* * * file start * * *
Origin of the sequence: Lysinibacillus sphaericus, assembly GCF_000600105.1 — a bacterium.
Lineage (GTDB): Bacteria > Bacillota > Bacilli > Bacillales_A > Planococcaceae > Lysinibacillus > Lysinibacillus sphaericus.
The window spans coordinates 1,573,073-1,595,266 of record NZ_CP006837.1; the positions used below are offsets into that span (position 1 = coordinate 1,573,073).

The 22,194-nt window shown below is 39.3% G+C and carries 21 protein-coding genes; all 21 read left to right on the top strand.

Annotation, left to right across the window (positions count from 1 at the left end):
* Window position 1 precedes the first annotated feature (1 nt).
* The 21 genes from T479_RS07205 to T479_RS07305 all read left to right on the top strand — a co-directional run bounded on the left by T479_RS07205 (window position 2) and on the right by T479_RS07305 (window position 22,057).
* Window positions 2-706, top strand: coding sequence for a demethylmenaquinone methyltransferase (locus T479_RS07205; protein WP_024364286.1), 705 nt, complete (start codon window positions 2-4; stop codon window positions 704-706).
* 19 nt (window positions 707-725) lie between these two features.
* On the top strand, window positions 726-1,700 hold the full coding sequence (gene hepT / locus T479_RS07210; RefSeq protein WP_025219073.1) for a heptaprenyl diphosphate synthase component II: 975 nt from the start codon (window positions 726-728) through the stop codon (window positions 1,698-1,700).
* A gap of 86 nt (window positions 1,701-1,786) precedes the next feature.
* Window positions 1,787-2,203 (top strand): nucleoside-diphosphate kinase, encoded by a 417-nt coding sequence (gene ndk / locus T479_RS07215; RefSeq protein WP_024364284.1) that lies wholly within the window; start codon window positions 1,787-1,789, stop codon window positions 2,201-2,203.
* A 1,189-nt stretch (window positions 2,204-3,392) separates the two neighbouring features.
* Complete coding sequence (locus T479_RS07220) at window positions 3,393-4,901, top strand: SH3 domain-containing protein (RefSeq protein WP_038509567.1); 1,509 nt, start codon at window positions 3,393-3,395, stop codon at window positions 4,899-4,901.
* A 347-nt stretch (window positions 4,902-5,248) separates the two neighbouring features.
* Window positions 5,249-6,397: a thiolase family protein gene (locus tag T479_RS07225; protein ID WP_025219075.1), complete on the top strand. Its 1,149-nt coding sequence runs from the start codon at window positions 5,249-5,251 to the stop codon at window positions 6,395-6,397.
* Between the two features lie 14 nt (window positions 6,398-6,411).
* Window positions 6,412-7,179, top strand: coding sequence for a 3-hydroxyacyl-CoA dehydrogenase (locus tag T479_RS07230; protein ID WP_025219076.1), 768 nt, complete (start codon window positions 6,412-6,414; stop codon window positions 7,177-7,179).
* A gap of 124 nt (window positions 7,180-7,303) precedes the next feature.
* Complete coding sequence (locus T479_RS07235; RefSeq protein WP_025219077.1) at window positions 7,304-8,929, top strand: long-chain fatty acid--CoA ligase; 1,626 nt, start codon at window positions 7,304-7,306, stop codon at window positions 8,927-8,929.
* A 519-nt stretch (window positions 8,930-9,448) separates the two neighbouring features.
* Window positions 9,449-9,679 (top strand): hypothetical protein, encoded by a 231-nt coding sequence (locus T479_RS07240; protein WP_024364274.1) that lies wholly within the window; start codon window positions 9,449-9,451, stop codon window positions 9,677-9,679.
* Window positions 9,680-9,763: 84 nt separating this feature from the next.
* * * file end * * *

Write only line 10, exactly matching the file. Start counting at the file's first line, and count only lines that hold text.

* On the top strand, window positions 726-1,700 hold the full coding sequence (gene hepT / locus T479_RS07210; RefSeq protein WP_025219073.1) for a heptaprenyl diphosphate synthase component II: 975 nt from the start codon (window positions 726-728) through the stop codon (window positions 1,698-1,700).